My phone springs into life, reciting that beloved anthem: “The heart of St Pauli, in Hamburg, that’s my hometown, where I belong. The harbour, the lights, the longing that accompany the ship out into the distance…” It was a number I didn’t recognise but I answered. “Servus, hullo,” said the voice on the other end of the line. My heart sank as I recognised the distinctive tenor of a southerner. “It’s Robin from GRAN FONDO. Get ready, Ben is coming to Hamburg the day after tomorrow. He’s never been to your city on the River Elbe. Show him around. Bring some mates. Clean your bike and shave your legs. Servus.” He ended the call with the same southern intonation that made me shudder.

Moin! Discerning readers going to North Germany can get away with this greeting, whatever the time of the day. Servus is best left to the southerners.

Now I had to think. What should you show someone who has never been to Hamburg? The usual stuff? Expected sights, or better still, unexpected places? The Reeperbahn? The other river, the Alster? The Michel church? Too boring, right. Especially on a bike. Let’s do something totally different.

All adjustments to the final route get signed off. Now it’s time to ride.

Riding group alerted, Festka polished, legs evidently left unshaven for many reasons, including but not limited to the fact that I was trying to stick to a fairly tight schedule.

A glimpse of those unshaven legs, but at least the Festka is able to shine.

Joined by Ben, we headed off towards the notorious Waseberg in Blankenese. Most people know it as the decisive point in the annual Cyclassics race, with a gradient ramped up to 16% for most of it. Sounds doable, and it is doable, especially because this little ‘mountain’ is just 300 metres in length. Issues only arise when you’ve got to ride it eight times to nail a certain photo. Thanks, Ben.

Who knew Hamburg could do mountains too?
Look as relaxed as you can on this 16% gradient. The Waseberg isn’t easy – at least, not for me.

Legs heavy with lactate, we drop down to the shores of the Elbe to spot ships. Despite living in Hamburg, this never gets boring. A brief stop, then back up through Blankenese’s Treppenviertel district. A quaint Hamburg edition of the Elb d’Huez that is fit for any postcard.

Blankenese is a former fishing village where you’re bound to get a good catch even today.
This cargo ship is around 300 metres long – and it isn’t even classified as a big one.

On the hunt for a KOM, we pedal down the Elbchaussee towards the harbour, towards Hamburg’s infamous fish market, towards the locals’ favourite snack Fischbrötchen, or fish in a bread roll. Without a digestion tablet to hand and still more kilometres to ride, it’s fair to say that a Fischbrötchen probably isn’t advised. Naturally we paid no attention to this advice and tucked in eagerly with greasy fingers as we stalked tourists along the jetty with Mickey Mouse bow ties. In the background the dulcet tones of Hans Albers sang out. Could there be a better introduction to the city than this?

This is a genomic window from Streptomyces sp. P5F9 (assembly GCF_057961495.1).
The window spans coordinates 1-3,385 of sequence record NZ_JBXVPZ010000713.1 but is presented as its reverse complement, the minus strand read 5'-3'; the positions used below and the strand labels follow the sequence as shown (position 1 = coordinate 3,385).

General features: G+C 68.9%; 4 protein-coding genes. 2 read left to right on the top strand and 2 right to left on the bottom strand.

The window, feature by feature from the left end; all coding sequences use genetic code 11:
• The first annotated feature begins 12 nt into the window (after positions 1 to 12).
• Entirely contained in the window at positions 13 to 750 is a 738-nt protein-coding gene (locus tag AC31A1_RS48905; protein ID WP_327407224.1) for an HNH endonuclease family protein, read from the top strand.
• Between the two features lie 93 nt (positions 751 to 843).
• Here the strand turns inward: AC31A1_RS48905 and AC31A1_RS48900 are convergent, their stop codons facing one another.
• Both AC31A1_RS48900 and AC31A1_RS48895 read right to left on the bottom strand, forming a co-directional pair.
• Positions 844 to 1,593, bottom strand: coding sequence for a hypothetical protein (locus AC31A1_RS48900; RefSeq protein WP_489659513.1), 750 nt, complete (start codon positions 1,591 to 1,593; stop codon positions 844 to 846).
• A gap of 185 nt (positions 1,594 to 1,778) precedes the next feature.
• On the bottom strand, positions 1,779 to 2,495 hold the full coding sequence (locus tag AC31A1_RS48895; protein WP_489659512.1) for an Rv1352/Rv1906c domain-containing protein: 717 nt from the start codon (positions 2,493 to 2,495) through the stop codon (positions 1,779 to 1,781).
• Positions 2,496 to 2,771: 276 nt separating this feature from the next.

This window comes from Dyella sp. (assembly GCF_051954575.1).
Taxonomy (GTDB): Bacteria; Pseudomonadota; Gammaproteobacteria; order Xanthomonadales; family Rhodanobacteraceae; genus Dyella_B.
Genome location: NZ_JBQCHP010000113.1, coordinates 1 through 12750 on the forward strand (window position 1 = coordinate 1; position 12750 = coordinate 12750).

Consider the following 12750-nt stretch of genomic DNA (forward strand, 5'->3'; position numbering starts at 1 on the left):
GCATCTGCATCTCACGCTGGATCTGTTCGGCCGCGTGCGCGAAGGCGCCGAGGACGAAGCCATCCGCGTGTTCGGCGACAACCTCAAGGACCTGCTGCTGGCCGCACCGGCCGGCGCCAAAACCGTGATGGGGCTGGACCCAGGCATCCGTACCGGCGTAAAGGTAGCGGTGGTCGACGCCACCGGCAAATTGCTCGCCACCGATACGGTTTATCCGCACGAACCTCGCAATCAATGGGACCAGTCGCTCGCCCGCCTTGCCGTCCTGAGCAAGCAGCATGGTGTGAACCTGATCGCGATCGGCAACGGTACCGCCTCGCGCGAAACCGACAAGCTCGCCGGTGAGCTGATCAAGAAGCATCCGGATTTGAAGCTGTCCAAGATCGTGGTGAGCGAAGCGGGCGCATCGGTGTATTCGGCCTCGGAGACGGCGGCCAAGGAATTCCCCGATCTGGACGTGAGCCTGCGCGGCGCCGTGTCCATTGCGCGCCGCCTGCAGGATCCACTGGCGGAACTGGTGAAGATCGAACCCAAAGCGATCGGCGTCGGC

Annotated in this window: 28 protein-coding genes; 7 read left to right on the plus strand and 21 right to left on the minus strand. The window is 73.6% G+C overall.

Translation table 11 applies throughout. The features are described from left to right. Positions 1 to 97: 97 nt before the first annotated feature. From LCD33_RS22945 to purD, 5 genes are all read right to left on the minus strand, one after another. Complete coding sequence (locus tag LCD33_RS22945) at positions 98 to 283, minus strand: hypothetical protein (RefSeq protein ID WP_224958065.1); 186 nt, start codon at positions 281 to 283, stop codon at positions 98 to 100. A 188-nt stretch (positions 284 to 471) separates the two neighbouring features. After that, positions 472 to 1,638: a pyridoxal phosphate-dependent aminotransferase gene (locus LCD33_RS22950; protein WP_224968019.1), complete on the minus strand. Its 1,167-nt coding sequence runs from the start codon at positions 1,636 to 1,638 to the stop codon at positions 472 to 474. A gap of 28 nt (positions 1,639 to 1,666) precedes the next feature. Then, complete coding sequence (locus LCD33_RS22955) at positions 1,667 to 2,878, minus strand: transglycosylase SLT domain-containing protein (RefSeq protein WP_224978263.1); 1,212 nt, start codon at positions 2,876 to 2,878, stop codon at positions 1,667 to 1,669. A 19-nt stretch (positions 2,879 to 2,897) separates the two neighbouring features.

This is exactly the shot I’ve wanted for a while. The moment arrived, I grabbed it.
Fischbrötchen are high in protein, minerals and those healthy fatty acids. So, tuck in!

Continuing the tourist theme, they are unavoidable as you drop 24 metres below the river to cross from Hamburg to Steinwerder. Tread carefully as they swarm the other side of the river too, selfie sticks in hand. But pick your spot and you’ll get an amazing view of the jetties, too many church towers to count, and the Elbphilharmonie opera house. Take your own subtle selfie, then move on quickly. Or not, first, you’ve got to fix that puncture.

When it opened in 1911, the Alte Elbtunnel was considered a feat of engineering and it’s still just as impressive today.
Light at the end of the tunnel. But you’ve got to take the lift up first.
The Elbphilharmonie – beautiful yet dastardly expensive. Its construction ended up costing 10x more than anticipated.

But now back on the bike in the direction of the container port. This huge, sprawling plot of land between Wilhelmsburg and Norderelbe has a certain, overriding charm that knocks out any grand thoughts of yours. The container towers possess a strange industrial magnetism. I kind of like it. It isn’t the sort of territory where you’ll hear Hans Albers, but it certainly lets your thoughts stray. La Paloma has the right sort of vibe: “When the storm wind sings its song, there’s the great freedom of happiness waving.”

Reckon there are any nice frames inside the containers?
Better hold on tight to the container.

At the end of our tour we’d got one highlight left in store for Ben. We rode over the Elbbrücken bridge and along the Stadtdeich embankment into the Hafencity. Reportedly Europe’s biggest construction site, this means there’s a brand new cityscape virtually every day. Just like the geometric lines of the Oberhafenbrücke, Hamburg’s architectural evolution ticks all the hipster photo boxes.

The obligatory photo on (or should that be in?) the Oberbaumbrücke.

It remains to be seen whether we delivered the sort of Hamburg guide that Ben had been expecting or not. Whatever. It was great day in the saddle for all of us that confirmed exactly why we live in what we consider the world’s most beautiful city. And Ben? Well, we didn’t expect to convert him in one day but it appears that he’s now hankering after a Hamburg home. We will cheers to that in true Hamburg style with beer and Korn shots! If Robin wants another ride recommendation from me, then I’ll be happy to shave my legs. Provided he meets certain conditions. Or something. We’ll see. Cheers!

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Words: Stefan Trocha Photos: Benjamin Topf